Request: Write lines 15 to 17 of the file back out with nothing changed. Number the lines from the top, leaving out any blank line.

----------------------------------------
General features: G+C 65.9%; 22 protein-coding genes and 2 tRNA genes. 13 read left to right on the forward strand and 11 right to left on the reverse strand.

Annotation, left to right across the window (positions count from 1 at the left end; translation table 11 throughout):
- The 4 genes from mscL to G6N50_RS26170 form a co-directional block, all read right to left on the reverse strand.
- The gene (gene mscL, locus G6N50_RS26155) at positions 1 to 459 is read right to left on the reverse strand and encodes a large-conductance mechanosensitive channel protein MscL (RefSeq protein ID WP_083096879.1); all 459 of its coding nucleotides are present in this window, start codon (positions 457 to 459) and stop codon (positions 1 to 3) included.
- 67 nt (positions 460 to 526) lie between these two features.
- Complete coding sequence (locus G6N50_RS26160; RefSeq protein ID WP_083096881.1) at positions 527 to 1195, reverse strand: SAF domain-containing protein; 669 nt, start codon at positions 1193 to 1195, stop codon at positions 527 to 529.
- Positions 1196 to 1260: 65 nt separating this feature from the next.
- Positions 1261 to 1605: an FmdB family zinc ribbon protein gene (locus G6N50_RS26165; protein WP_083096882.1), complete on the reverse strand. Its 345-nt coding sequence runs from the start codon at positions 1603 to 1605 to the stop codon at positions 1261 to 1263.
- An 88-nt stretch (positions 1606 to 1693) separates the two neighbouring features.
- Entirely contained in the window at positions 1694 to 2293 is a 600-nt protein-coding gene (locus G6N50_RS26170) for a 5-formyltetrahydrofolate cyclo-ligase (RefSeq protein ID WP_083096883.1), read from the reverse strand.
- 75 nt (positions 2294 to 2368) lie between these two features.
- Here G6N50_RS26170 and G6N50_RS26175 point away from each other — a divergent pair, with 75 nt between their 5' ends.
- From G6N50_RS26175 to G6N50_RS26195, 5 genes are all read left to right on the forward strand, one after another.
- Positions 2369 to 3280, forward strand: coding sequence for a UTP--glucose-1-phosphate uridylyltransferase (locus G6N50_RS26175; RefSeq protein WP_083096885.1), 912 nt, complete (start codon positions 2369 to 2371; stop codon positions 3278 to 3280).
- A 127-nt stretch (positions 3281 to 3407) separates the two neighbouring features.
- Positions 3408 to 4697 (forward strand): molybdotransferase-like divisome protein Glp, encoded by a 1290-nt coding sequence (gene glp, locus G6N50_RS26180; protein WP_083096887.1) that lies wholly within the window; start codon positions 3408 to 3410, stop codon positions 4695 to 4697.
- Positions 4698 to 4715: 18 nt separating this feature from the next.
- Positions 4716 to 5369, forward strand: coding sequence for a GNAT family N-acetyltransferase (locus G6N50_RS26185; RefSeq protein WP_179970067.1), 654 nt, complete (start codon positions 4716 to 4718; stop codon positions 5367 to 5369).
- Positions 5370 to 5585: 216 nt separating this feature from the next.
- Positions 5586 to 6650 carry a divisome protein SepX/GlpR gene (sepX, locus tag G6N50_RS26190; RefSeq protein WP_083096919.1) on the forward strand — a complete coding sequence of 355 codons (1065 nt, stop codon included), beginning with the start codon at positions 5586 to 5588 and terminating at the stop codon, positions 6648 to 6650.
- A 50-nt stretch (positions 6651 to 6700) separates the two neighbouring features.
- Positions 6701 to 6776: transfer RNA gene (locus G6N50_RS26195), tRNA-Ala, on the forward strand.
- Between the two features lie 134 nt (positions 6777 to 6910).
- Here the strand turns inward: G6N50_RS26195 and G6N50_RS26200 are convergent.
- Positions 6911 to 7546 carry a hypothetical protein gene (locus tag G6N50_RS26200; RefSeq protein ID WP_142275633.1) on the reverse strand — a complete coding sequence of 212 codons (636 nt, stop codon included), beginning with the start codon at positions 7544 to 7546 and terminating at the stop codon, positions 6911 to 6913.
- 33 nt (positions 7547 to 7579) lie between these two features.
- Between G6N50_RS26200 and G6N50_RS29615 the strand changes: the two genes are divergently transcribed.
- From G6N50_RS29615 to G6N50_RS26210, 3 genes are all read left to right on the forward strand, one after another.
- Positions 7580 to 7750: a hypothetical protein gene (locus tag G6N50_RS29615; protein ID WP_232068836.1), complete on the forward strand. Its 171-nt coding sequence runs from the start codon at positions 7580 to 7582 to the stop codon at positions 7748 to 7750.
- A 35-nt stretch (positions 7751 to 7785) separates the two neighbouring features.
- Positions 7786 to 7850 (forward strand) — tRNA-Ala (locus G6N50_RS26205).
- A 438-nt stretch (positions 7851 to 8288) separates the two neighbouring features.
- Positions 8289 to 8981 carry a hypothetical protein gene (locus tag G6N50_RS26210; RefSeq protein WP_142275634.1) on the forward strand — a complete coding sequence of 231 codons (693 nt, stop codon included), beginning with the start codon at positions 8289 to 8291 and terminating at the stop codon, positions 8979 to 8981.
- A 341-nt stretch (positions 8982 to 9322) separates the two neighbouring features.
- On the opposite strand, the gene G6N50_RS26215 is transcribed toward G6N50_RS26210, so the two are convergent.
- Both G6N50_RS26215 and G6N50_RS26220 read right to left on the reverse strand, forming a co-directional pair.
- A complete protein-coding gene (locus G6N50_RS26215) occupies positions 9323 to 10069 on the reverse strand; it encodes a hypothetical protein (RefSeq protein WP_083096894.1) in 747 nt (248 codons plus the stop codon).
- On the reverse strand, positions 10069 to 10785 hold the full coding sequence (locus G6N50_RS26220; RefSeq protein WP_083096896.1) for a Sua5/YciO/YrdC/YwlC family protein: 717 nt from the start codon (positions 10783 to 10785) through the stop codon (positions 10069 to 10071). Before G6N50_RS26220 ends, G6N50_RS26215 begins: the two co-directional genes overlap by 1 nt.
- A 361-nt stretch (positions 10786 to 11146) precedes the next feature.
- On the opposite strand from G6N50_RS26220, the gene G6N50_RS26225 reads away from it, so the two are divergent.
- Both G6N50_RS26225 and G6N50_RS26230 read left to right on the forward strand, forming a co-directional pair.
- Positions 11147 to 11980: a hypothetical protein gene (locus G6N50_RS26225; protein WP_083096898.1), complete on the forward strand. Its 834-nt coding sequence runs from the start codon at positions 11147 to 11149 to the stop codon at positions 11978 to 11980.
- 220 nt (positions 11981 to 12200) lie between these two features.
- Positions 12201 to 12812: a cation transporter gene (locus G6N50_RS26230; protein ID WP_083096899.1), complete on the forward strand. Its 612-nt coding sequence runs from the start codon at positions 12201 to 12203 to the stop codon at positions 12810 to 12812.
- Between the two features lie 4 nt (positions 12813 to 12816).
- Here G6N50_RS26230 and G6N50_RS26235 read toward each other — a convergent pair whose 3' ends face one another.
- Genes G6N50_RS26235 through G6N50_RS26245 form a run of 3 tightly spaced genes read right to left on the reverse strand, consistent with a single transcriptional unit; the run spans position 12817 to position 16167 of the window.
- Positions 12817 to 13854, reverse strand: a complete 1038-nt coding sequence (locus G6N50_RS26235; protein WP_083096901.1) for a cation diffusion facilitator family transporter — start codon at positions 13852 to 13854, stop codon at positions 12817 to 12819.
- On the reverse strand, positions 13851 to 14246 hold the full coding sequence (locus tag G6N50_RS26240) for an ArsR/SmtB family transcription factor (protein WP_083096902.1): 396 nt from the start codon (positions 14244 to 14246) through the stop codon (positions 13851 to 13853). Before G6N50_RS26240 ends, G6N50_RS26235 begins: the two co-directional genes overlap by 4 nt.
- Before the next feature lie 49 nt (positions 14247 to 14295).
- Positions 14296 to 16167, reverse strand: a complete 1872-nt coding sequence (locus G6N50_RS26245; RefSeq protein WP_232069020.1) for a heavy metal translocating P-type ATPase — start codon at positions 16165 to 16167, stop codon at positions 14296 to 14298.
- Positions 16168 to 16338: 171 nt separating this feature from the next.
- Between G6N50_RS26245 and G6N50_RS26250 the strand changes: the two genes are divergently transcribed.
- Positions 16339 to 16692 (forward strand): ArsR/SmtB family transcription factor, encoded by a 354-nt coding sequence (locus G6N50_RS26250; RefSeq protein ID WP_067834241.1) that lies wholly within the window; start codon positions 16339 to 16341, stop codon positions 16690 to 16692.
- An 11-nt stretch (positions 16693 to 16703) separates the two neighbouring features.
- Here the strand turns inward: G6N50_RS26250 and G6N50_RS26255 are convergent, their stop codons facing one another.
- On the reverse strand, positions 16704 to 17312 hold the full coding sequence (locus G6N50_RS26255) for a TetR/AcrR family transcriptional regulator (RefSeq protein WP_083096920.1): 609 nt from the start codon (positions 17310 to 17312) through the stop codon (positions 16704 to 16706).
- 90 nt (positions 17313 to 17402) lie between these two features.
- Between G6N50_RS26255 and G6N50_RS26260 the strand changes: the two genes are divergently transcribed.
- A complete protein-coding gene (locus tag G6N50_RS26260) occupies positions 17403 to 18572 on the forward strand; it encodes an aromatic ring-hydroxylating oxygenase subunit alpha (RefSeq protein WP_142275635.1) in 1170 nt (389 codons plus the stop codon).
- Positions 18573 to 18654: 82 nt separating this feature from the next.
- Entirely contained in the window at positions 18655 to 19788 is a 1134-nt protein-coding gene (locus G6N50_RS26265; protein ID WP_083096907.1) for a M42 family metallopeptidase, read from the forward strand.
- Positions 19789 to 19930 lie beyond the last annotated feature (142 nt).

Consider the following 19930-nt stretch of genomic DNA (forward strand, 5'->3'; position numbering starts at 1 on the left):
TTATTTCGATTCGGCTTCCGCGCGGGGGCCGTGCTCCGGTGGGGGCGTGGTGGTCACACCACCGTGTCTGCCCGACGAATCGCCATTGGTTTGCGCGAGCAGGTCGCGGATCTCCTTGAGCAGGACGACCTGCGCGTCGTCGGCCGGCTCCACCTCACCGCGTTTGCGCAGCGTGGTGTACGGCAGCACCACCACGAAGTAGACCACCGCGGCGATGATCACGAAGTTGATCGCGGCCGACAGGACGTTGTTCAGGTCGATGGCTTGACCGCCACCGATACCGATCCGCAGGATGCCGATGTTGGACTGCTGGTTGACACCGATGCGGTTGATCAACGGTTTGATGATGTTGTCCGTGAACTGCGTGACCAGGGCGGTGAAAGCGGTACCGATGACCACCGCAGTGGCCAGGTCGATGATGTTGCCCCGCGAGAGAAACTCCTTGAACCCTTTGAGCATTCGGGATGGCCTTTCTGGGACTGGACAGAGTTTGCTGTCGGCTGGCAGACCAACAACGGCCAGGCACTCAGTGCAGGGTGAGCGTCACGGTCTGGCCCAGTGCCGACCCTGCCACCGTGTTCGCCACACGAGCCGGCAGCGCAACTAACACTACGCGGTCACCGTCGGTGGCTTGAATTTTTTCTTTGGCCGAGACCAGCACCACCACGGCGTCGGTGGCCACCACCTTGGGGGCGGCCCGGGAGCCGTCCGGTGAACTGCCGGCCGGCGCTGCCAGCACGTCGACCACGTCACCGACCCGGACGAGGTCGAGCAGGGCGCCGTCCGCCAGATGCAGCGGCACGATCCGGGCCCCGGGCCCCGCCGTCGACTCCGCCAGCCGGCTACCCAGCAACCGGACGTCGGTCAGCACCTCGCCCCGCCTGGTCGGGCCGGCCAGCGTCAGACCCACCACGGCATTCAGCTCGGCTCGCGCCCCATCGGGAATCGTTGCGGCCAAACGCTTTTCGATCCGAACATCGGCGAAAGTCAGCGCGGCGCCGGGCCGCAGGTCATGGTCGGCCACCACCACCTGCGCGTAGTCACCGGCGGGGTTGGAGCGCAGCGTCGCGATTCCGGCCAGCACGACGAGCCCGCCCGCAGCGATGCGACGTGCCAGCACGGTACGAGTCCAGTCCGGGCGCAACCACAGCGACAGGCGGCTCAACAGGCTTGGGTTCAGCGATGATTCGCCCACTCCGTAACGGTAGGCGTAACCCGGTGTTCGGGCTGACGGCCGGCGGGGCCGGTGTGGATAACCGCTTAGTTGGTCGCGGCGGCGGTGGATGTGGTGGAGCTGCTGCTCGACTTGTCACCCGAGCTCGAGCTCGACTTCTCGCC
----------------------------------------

- A 127-nt stretch (positions 3281 to 3407) separates the two neighbouring features.
- Positions 3408 to 4697 (forward strand): molybdotransferase-like divisome protein Glp, encoded by a 1290-nt coding sequence (gene glp, locus G6N50_RS26180; protein WP_083096887.1) that lies wholly within the window; start codon positions 3408 to 3410, stop codon positions 4695 to 4697.
- Positions 4698 to 4715: 18 nt separating this feature from the next.